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The aggressive shrew is usually the wife of some phlegmatic man; she insults him at all hours and on all subjects, and she establishes complete domination over him until she happens to touch his conscience fairly, and then he probably crushes her by the sudden exertion of latent moral force. Shall I talk of the drunken shrew? No–not that! My task is unlovely enough already, and I cannot inflict that last horror on those who will read this. Thus much will I say–if ever you know a man tied to a creature whose cheeks are livid purple in the morning and flushed at night, a creature who speaks thick at night and is ready with a villainous word for the most courteous and gentle of all whom she may meet, pray for that man.

The blue-blooded shrew is by no means uncommon. Watch one of this kind yelling on a racecourse in tearful and foul-mouthed rage and you will have a few queer thoughts about human nature. Then there is the ladylike shrew. Ah, that being! What has she to answer for? She is neat, low-spoken, precise; she can purr like a cat, and she has the feline scratch always ready too. Pity the governess, the servant, the poor flunkey whom she has at her mercy, for their bread is earned in bitterness. “My lady” does not raise her voice; she can give orders for the perpetration of the meanest of deeds without varying the silken flow of her acrid tongue; but she is bad–very bad; and I think that, if Dante and Swedenborg were at all near being true prophets, there would be a special quarter in regions dire for the lady-like shrew.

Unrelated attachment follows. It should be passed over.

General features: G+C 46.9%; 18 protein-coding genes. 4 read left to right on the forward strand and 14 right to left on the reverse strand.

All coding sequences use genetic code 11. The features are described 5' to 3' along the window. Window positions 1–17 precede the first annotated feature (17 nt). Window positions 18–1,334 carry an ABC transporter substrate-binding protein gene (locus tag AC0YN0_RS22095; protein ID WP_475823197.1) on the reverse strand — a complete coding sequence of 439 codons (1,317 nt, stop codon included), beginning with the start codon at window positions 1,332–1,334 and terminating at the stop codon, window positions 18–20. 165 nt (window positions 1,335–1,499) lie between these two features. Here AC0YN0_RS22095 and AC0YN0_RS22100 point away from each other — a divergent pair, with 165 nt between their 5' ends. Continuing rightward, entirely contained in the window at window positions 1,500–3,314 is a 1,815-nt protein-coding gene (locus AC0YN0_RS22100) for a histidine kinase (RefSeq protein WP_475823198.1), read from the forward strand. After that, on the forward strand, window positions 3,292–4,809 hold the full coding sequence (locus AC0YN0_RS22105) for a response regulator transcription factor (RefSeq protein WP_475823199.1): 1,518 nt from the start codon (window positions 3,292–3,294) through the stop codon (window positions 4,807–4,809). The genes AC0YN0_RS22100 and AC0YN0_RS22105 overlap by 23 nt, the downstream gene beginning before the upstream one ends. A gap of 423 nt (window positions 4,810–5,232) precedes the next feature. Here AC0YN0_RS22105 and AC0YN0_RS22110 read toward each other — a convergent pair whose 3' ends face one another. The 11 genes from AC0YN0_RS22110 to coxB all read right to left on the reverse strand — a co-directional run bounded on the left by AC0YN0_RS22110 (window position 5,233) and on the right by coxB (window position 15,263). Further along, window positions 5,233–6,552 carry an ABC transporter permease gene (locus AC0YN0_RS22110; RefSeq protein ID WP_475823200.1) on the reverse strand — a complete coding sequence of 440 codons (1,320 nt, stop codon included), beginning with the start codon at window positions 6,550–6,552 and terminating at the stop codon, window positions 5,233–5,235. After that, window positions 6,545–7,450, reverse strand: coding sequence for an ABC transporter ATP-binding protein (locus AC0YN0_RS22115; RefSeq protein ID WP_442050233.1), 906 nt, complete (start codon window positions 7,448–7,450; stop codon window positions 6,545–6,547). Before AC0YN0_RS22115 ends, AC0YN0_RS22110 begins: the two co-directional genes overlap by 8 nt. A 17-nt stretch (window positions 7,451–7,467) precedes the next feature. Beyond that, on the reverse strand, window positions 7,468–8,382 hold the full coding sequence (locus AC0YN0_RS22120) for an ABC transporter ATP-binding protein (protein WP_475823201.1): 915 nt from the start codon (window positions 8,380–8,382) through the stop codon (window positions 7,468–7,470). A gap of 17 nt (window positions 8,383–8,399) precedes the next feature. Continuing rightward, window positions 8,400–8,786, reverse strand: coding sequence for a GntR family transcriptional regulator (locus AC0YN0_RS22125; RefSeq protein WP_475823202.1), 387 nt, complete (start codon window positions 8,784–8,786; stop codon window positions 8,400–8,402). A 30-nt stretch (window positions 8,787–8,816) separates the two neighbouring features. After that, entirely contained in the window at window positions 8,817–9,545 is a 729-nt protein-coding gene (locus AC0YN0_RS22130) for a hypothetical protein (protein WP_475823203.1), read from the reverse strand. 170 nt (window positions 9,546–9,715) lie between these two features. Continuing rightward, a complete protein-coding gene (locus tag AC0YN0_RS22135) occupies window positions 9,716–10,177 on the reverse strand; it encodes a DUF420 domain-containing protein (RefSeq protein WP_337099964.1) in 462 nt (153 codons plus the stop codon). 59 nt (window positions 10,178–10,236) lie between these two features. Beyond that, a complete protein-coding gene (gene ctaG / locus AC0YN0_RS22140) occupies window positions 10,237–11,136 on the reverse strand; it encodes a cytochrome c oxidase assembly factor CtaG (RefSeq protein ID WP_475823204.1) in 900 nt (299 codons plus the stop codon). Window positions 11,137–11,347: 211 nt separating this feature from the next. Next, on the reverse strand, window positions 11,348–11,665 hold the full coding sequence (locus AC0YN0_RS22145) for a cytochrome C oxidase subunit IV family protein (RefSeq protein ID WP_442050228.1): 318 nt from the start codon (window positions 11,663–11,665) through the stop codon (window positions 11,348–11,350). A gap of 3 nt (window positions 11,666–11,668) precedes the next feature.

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I must distinctly own that the genuine shrew endeavours to make life more or less unhappy for both sexes. Usually we are apt to think of the shrew as resembling the village scolds who used to be promptly ducked in horse-ponds in the unregenerate days; but the scold was an individual who was usually chastised for making a dead-set at her husband alone. The real shrew is like the puff-adder or the whip-snake–she tries to bite impartially all round; and she is often able to bite in comparative silence, but with a most deadly effect. The vulgar shrieker is a deplorable source of mischief, but she cannot match the reticent stabber who is always ready, out of sheer wickedness, to thrust a venomed point into man, woman, or child. I shall give my readers an extreme instance towards which they may probably find it hard to extend belief. I am right however, and have fullest warrant for my statement. I learn on good authority, and with plenitude of proof, that trained nurses are rather too frequently subjected to the tender mercies of the shrew. Nothing is more grateful to a cankered woman than the chance of humiliating some one who possesses superior gifts of any description, and a well-bred lady who has taken to the profession of nursing is excellent “game.” Thus I find that delicate young women of gentle nurture have been sent away to sleep in damp cellars at the back of great town-houses; they have had to stay their necessarily fastidious appetites with cold broken food–and this too after a weary vigil in the sick-room. Greatest triumph of all, the nurses have been compelled to go as strangers to the servants’ table and make friends as best they could. It is not easy to form any clear notion of a mind capable of devising such useless indignities, because the shrew ought to know that her conduct is contrasted with that of good and considerate people. The nurse bears with composure all that is imposed on her, but she despises the shabby woman, and she compares the behaviour of the acrid tyrant with that of the majority of warm-hearted and generous ladies who think nothing too good for their hired guests. I quote this extreme example just to show how far the shrew is ready to go, and I wish it were not all true.